I always knew we were moving back, but I did not think it would happen so soon. While the kids and I have spent two years living here, Alex had been here a total of five years. I was excited and I was also nervous because I knew circumstances would leave me with the packing while solo parenting. And not just the household stuff - but Alex would not be coming back for the loading, so this time I would be packing the shed and electronics as well as any other personal things Alex was not able to get to. Don't get me wrong, he worked incredibly hard doing the most that he could before he left, but like most of life, there just wasn't enough time.
I was also surprised that in all these feelings, there was a little sadness too. I've grown a lot in New Orleans, and it was my refuge after an incredibly hard three years when my life forever changed from unexpected single-parenthood and unemployment.
In the midst of all these emotions though, there are some lessons I've learned, or that have deeper meaning to me now that I'd like to share.
Jump into life and forget the waiting place. Sometimes we are caught waiting for things to happen before we move on. Changing your surroundings can also change your perspective. I found myself saying, "What are you waiting for, just do it!" And I'm finding the more "risks" I take when I forget about waiting, the less regrets I have.
|Our garden put in by Green Light New Orleans.|
Politeness is important. Sorry, but this is going to be a little criticism of New Orleans and the South. Maybe I just don't get how to interact with people here, but can't believe how rude people are. I do know incredibly nice people, but some of the interactions I've had, at stores and in public, leave me shaking my head at just the flat-out rudeness of people. Then when I'm back in the Midwest I'm surprised at the politeness - people smiling at you, saying hello, holding the elevator. I'm leaving with a renewed resolve to be politer.
|Volunteering at Second Harvest |
became a family activity.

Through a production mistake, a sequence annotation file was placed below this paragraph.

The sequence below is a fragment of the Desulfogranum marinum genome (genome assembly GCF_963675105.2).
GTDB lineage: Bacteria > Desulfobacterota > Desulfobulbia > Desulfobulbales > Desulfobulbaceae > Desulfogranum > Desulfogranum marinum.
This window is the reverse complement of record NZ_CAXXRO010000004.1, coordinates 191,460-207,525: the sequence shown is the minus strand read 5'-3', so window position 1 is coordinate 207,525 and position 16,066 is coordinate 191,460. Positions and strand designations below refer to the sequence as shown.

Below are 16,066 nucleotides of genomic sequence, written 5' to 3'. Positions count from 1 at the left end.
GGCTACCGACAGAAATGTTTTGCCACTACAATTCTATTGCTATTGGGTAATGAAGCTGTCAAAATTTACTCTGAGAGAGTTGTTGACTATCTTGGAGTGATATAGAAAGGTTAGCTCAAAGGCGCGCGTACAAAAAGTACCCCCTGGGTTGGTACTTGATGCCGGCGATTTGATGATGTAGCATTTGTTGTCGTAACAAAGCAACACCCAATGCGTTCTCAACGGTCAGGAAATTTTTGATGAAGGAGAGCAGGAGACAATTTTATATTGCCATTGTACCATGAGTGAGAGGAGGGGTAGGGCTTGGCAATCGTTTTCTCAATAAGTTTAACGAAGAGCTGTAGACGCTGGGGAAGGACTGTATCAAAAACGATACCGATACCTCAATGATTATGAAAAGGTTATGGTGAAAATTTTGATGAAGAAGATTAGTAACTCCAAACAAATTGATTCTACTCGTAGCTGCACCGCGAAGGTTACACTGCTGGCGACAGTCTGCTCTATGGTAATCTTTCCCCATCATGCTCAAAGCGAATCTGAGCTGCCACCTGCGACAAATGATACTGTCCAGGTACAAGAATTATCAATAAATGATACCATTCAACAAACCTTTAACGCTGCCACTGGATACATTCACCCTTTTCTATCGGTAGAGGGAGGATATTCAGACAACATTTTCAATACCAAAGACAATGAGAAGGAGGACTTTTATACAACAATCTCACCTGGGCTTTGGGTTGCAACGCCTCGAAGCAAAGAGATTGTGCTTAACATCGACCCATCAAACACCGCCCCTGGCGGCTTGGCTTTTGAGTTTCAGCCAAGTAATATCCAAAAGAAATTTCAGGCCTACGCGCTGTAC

those times have been paid for by our employer, which leaves me to do the packing and then is still a pretty hefty price tag. I was a single parent for three years (yes, that's what I call it when my husband comes home for a weekend once every six weeks). I've solo parented a month this time. I lost a job I loved after 10 years. I lost a job I was ambivalent toward. In all these times, I've been surprised by the people who have stepped up and helped out, or offered to help. And I've been surprised by those who haven't. I hope this makes me more aware of others. And I'm especially thankful that a byproduct of hardship can be greater empathy for others.
Payoff debt and save money. We've had some curve balls in the last 5 years and one of the things that has helped us to make better decisions is not having debt. It's frustrating that the two houses we've sold in the last two years have just barely covered moving expenses - but those are expenses that have not had to turn into further debt! This time around everything happened on short notice: putting our house up for sale, coming up with a down payment for a rental house, paying for a cross-county move and having a car die and needing a replacement. I am left wishing we had saved more money, but we were able to do fairly well with at least rearranging our finances to make things work. This is a huge reminder for me to prepare for the unexpected with savings.
|We became members at the Audubon Zoo |
so that we could frequent the exhibits often!
The treasure in your backyard. We got to do a lot in New Orleans. Both tourist things and off the beaten path kind of things. But the thing is - even without living in a touristy city, there are plenty of places "in your backyard" to be explored. Nature, history and culture are everywhere. Sometimes you need to dig a little, but it's always worth it!